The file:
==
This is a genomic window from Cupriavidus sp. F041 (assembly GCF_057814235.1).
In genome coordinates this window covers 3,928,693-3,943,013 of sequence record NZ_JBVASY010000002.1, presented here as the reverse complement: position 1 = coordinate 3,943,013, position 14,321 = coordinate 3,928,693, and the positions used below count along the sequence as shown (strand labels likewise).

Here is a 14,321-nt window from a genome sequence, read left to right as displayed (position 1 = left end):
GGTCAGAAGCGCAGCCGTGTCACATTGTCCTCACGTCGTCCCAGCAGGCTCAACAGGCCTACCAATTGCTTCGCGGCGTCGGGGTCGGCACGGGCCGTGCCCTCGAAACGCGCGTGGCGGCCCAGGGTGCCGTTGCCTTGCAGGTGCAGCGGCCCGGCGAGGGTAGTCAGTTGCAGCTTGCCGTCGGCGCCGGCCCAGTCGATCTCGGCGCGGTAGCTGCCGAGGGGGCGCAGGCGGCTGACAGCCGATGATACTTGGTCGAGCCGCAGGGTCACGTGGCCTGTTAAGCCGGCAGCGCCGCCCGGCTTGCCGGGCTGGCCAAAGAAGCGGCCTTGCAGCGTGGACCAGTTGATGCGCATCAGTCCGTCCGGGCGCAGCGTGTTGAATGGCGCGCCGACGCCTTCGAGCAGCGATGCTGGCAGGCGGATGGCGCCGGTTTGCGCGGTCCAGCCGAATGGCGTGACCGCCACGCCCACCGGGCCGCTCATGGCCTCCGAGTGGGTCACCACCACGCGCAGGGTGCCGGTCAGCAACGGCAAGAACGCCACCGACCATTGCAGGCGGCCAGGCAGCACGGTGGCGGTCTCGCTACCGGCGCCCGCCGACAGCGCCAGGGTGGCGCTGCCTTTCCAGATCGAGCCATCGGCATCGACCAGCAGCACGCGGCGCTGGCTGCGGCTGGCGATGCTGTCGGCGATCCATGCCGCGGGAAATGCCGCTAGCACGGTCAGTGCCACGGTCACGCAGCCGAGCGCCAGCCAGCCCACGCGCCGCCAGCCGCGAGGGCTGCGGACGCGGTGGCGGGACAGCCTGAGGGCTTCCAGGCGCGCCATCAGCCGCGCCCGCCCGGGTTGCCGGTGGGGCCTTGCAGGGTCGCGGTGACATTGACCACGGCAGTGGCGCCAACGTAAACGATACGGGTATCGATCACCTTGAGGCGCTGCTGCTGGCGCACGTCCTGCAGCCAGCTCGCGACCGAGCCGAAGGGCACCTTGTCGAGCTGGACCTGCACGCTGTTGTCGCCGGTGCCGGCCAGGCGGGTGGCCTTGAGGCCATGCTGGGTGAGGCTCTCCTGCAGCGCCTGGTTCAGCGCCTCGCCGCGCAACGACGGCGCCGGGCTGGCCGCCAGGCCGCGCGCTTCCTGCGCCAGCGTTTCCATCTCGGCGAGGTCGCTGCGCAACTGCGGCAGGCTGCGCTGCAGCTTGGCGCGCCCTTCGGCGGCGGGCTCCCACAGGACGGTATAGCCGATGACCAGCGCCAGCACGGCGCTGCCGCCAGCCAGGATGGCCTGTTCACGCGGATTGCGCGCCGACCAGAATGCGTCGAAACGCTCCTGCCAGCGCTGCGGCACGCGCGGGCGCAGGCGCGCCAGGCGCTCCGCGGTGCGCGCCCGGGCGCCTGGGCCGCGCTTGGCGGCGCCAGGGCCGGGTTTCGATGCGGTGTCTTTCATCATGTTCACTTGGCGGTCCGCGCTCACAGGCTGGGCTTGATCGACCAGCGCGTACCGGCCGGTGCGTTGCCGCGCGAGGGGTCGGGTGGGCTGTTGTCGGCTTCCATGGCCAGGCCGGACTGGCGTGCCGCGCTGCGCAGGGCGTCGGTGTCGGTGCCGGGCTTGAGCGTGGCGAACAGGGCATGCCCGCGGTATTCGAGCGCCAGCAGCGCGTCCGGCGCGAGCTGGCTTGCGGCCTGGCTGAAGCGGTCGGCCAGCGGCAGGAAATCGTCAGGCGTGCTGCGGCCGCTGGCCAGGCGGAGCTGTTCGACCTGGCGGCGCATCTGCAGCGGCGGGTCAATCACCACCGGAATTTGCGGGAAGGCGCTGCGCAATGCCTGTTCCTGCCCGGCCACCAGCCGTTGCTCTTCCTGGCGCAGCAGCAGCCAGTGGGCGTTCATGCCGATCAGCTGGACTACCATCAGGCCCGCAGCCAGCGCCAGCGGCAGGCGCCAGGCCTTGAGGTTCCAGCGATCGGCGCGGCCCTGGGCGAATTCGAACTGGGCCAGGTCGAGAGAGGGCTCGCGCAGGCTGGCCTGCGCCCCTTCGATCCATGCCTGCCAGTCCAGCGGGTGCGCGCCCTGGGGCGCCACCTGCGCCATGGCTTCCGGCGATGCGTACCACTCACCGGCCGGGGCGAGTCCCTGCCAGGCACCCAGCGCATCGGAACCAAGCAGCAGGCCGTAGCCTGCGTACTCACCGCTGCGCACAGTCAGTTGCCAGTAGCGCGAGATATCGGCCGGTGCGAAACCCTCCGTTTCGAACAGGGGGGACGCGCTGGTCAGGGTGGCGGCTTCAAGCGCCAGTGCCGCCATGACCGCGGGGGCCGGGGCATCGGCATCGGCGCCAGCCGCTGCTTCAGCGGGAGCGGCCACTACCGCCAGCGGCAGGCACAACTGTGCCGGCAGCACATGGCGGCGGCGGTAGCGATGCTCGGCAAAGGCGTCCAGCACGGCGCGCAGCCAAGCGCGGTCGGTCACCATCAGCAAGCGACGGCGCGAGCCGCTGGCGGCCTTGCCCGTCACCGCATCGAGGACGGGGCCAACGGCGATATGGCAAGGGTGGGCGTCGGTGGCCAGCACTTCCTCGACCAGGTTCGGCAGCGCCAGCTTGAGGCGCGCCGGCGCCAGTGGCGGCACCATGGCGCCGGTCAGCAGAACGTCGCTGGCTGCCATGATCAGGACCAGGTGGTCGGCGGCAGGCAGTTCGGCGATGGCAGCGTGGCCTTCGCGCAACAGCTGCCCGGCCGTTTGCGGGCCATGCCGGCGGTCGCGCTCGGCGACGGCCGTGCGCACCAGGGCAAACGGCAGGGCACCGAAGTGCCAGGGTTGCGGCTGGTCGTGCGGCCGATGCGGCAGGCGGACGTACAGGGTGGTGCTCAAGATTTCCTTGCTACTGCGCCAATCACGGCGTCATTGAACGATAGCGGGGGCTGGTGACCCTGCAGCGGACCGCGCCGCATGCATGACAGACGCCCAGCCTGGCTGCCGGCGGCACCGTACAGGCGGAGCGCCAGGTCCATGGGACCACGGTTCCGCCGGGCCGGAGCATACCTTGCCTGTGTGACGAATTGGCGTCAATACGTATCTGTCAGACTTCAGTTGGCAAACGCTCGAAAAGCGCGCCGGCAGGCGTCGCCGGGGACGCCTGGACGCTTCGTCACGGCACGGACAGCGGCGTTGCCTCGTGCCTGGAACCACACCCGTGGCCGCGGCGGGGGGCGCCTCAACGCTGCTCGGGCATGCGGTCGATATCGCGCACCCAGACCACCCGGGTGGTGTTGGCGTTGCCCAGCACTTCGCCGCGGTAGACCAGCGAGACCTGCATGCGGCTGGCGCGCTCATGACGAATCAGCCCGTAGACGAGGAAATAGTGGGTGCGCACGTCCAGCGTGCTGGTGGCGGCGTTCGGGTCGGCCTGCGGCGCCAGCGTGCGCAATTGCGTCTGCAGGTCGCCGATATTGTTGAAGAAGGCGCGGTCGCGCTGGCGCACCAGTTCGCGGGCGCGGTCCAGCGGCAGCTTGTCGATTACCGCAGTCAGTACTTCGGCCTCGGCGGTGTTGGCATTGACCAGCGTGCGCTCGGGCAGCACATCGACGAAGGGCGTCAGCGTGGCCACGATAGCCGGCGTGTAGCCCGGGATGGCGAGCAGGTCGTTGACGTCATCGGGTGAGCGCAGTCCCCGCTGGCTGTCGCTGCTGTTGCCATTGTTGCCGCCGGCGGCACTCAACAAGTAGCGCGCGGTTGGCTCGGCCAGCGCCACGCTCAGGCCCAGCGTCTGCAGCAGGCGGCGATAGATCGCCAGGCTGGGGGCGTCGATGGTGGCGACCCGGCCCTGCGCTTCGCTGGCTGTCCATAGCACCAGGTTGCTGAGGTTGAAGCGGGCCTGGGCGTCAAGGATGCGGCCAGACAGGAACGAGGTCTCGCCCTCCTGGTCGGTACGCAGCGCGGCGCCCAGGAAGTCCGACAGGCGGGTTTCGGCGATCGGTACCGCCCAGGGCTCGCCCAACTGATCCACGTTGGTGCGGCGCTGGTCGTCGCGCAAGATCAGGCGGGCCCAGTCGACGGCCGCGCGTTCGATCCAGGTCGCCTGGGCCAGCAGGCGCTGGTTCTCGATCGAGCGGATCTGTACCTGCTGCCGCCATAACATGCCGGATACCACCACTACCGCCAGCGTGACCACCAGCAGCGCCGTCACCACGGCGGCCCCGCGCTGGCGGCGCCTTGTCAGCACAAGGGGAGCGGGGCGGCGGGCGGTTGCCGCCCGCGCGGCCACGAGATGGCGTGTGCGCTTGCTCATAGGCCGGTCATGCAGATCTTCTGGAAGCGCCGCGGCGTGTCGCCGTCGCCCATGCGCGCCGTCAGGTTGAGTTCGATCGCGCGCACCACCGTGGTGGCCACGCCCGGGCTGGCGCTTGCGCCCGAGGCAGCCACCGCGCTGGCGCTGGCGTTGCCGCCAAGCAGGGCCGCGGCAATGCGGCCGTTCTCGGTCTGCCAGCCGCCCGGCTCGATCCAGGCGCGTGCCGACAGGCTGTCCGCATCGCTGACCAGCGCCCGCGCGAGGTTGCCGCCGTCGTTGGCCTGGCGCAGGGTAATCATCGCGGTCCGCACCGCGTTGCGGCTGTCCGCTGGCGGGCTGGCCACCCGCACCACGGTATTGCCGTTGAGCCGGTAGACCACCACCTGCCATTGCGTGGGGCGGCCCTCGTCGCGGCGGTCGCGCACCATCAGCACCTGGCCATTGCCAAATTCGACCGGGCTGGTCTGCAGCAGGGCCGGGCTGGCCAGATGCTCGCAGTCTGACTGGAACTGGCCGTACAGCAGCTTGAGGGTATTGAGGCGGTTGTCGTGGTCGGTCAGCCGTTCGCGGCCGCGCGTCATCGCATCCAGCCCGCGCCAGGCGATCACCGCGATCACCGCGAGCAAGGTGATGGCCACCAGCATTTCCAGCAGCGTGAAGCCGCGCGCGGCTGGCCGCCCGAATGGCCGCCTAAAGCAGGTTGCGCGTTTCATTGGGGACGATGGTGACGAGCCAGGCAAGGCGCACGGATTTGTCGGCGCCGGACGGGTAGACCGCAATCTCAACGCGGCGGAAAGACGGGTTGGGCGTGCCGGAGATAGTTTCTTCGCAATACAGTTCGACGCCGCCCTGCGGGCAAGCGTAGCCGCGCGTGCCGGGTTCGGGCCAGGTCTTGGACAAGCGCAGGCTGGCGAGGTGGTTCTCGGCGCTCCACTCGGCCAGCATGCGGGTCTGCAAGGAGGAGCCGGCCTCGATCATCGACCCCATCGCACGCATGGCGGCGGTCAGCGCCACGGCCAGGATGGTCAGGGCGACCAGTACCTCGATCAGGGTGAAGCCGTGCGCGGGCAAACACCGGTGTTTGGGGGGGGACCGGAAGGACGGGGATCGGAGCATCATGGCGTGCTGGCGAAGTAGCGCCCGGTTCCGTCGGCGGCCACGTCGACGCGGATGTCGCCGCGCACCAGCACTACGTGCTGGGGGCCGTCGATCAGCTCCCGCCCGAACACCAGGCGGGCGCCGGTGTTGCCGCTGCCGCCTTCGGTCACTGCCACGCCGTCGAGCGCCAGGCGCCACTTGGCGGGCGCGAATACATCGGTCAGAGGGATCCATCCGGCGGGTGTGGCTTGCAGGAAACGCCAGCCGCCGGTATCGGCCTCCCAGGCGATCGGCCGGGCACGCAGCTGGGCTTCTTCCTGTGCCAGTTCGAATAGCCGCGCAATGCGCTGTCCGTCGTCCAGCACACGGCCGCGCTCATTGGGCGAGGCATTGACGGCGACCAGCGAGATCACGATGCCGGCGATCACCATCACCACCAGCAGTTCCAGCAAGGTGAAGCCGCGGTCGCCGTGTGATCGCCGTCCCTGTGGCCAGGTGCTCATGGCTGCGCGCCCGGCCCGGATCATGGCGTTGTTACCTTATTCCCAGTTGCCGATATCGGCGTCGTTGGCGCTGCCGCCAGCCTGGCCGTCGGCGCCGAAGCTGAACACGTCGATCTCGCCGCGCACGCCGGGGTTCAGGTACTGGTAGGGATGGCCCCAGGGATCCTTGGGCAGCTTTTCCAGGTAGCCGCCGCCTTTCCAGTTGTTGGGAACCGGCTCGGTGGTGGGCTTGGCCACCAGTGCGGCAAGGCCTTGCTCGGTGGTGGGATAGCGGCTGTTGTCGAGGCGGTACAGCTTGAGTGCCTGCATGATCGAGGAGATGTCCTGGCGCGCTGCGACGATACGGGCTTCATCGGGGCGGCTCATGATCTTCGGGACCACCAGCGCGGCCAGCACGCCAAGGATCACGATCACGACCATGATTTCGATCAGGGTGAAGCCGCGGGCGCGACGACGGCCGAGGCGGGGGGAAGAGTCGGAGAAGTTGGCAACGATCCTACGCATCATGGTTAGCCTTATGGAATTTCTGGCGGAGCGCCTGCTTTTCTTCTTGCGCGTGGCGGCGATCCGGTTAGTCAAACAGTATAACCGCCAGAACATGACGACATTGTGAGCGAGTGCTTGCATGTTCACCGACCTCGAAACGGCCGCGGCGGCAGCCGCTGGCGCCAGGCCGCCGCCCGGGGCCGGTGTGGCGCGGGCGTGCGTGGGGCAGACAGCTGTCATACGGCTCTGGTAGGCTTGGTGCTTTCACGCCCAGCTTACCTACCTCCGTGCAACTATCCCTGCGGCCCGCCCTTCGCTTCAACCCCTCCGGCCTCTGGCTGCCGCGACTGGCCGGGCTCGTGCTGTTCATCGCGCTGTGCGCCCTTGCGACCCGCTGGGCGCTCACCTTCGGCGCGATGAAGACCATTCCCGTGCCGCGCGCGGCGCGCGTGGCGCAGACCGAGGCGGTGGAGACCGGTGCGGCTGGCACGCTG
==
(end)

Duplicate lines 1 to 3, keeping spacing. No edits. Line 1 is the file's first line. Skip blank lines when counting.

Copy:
This is a genomic window from Cupriavidus sp. F041 (assembly GCF_057814235.1).
In genome coordinates this window covers 3,928,693-3,943,013 of sequence record NZ_JBVASY010000002.1, presented here as the reverse complement: position 1 = coordinate 3,943,013, position 14,321 = coordinate 3,928,693, and the positions used below count along the sequence as shown (strand labels likewise).

Here is a 14,321-nt window from a genome sequence, read left to right as displayed (position 1 = left end):